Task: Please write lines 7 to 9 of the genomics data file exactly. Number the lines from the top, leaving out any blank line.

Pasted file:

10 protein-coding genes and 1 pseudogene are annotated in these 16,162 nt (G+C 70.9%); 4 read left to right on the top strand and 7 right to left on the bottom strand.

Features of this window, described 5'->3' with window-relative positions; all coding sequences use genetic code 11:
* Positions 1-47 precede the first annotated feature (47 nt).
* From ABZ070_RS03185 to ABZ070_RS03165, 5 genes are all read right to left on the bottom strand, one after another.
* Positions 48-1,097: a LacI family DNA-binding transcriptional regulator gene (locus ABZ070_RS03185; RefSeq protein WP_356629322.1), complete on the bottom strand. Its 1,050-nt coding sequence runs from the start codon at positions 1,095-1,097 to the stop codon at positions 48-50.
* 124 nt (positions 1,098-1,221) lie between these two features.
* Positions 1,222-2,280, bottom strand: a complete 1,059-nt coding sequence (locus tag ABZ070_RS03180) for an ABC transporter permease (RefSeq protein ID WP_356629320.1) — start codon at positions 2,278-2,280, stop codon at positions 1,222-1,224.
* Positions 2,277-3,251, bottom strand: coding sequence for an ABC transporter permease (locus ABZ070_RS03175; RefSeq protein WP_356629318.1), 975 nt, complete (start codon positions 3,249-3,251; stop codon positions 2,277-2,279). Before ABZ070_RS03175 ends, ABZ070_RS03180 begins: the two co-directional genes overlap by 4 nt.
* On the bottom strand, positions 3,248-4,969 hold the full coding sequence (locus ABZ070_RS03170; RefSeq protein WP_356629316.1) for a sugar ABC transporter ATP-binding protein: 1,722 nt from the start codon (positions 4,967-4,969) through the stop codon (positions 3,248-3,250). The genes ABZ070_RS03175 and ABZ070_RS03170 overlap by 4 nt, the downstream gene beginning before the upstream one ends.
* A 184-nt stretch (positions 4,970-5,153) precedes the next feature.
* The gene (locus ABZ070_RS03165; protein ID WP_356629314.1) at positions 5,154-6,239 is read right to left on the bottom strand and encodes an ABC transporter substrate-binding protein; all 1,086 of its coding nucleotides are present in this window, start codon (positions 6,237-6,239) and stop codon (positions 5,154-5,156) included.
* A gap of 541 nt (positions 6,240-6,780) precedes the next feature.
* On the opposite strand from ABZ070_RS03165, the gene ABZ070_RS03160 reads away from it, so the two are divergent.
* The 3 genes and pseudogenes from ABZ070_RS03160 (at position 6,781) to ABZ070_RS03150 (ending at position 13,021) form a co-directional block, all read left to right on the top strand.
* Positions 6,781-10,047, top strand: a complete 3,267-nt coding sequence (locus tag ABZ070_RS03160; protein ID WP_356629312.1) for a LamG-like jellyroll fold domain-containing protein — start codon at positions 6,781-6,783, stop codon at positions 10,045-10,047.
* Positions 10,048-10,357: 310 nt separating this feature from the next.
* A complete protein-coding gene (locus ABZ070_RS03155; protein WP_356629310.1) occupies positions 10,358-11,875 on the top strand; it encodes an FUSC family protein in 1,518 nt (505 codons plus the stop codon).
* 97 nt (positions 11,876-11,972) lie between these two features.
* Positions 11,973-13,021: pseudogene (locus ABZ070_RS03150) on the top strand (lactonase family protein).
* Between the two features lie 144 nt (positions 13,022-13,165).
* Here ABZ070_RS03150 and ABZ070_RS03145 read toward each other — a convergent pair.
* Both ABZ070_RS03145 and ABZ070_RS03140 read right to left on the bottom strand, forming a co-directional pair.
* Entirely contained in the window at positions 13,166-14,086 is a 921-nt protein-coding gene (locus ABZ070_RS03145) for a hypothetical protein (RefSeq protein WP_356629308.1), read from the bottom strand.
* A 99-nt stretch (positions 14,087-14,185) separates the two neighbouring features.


* Positions 1,222-2,280, bottom strand: a complete 1,059-nt coding sequence (locus tag ABZ070_RS03180) for an ABC transporter permease (RefSeq protein ID WP_356629320.1) — start codon at positions 2,278-2,280, stop codon at positions 1,222-1,224.
* Positions 2,277-3,251, bottom strand: coding sequence for an ABC transporter permease (locus ABZ070_RS03175; RefSeq protein WP_356629318.1), 975 nt, complete (start codon positions 3,249-3,251; stop codon positions 2,277-2,279). Before ABZ070_RS03175 ends, ABZ070_RS03180 begins: the two co-directional genes overlap by 4 nt.
* On the bottom strand, positions 3,248-4,969 hold the full coding sequence (locus ABZ070_RS03170; RefSeq protein WP_356629316.1) for a sugar ABC transporter ATP-binding protein: 1,722 nt from the start codon (positions 4,967-4,969) through the stop codon (positions 3,248-3,250). The genes ABZ070_RS03175 and ABZ070_RS03170 overlap by 4 nt, the downstream gene beginning before the upstream one ends.